More here. Fascinating how the public overwhelmingly support investment in renewable energy over fossil fuels, despite a huge media campaign globally against wind and solar power (and despite papers choosing not to run their own polls because the public won’t say what they want them to say). So much of this kind of thing goes on behind the scenes; it’s just another example of how polluting industries seek to influence public opinion.
An estimated 350 tonnes of oil released into pristine environments around the coast of New Zealand after an oil cargo ship was grounded. The public are being advised to stay away from beaches, which are likely to be turned into 10,000 tonnes of sandy waste.
Meanwhile, our fossil fuel subsidies rise to $470 billion, and we continue to drill for oil in the most dangerous places in the world – places where, if there is a spill, there are no effective plans to cope with the clean-up due to the extreme temperatures. And every week, more and more lines of evidence pile up to demonstrate what happens as a result of our fossil fuel habits.
Sometimes I wonder how the human species has existed for so long and isn’t the recipient of a special group prize in the Darwin Awards.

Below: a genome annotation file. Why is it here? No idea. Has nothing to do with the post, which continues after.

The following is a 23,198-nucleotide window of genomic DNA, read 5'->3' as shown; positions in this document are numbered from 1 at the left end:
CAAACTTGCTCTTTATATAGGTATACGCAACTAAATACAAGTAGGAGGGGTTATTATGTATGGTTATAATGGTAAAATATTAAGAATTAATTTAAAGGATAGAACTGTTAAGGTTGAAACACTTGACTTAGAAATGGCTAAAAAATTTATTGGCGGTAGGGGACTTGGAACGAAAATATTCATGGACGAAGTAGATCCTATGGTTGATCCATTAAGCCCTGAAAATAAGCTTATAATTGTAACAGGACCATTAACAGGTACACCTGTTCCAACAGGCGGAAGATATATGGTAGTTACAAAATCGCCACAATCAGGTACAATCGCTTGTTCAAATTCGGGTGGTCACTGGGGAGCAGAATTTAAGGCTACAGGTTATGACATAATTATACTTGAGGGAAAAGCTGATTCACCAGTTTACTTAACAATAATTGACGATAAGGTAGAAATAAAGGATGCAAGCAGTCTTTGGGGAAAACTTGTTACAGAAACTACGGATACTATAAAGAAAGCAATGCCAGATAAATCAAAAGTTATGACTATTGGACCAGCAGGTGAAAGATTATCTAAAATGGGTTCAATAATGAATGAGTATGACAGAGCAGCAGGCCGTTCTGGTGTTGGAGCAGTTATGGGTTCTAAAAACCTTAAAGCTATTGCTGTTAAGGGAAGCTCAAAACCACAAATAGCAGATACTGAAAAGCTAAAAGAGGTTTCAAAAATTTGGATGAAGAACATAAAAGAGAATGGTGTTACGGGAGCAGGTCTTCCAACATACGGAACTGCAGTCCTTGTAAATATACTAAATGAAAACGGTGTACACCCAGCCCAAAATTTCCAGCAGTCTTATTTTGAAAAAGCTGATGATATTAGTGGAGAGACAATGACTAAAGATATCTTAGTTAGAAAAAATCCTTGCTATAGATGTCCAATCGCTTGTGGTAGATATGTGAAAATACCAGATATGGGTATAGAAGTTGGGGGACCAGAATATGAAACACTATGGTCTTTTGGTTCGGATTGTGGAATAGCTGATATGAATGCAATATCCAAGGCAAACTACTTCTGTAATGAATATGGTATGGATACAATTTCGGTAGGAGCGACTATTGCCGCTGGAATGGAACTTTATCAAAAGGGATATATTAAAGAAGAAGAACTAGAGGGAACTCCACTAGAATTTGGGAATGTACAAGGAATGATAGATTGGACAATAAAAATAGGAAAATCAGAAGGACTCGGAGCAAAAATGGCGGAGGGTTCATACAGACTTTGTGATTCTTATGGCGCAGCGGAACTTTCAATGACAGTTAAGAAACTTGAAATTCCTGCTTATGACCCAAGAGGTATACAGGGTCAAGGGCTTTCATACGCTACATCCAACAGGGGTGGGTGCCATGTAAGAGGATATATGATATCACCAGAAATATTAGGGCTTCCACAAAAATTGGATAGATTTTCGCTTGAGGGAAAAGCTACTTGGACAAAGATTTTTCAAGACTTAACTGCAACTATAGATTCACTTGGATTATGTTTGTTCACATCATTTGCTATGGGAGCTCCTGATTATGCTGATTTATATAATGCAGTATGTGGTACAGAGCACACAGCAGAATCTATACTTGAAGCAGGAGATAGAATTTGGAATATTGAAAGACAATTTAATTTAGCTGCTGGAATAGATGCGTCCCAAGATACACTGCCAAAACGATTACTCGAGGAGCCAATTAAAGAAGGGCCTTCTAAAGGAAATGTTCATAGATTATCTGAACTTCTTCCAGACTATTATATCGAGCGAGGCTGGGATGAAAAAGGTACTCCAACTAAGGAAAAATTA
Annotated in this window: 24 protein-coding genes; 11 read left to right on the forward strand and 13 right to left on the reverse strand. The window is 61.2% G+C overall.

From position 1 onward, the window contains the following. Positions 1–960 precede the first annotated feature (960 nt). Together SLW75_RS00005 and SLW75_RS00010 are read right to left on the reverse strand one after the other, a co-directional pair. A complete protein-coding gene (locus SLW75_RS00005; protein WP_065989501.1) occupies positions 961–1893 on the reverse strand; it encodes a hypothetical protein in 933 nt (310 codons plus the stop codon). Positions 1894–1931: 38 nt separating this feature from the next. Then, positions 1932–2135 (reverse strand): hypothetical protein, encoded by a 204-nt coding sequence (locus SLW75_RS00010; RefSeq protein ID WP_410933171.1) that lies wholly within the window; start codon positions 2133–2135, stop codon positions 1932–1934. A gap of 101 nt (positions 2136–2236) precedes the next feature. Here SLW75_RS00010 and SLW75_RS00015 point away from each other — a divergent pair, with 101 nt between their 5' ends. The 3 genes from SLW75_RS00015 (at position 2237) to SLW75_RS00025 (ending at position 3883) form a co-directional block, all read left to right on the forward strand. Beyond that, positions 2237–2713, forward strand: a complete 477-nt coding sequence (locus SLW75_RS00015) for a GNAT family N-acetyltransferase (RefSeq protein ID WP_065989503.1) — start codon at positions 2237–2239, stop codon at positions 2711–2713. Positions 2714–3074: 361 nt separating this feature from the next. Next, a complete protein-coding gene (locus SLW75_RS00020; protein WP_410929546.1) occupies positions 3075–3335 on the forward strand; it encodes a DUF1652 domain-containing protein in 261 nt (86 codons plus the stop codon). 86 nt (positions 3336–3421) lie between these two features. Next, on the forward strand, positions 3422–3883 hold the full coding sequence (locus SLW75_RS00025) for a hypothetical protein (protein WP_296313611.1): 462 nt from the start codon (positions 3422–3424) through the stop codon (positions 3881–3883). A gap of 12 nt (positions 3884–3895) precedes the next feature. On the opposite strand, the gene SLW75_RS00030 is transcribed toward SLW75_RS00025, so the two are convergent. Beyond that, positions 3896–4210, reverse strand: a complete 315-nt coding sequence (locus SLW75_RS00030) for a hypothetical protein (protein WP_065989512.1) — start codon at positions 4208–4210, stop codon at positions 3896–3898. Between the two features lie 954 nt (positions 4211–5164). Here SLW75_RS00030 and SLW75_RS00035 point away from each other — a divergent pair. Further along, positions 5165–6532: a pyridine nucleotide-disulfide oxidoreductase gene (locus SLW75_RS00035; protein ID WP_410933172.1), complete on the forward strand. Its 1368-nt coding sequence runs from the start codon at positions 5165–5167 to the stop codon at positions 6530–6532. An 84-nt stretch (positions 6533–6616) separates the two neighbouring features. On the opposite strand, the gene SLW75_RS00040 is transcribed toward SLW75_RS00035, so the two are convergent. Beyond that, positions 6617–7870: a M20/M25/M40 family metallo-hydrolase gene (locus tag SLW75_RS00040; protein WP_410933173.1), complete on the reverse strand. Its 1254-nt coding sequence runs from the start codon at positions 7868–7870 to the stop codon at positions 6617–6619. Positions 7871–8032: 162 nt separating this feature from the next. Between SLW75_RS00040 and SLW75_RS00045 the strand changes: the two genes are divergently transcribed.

Cairn Energy, the ‘most dangerous oil company after BP’, have no plan of how they’d cope if there was an oil spill on their Arctic drilling rig, which is situated in conditions that are riskier than for Deepwater Horizon. Thanks to a Freedom of Information request, the government now admits that a spill in the Arctic would be all but impossible to clean up.
Chevron is guilty of dumping over 18 billion gallons of toxic oil waste in the Ecuadorean Amazon and poisoning thousands of Indigenous and rural Ecuadoreans.
But rather than take responsibility for cleaning up its oily mess in Ecuador, Chevron has enlisted a team of legal vultures, PR hacks, and other people more greedy than principled to distract attention from the overwhelming evidence of its guilt and deny justice to the victims of Chevron’s contamination.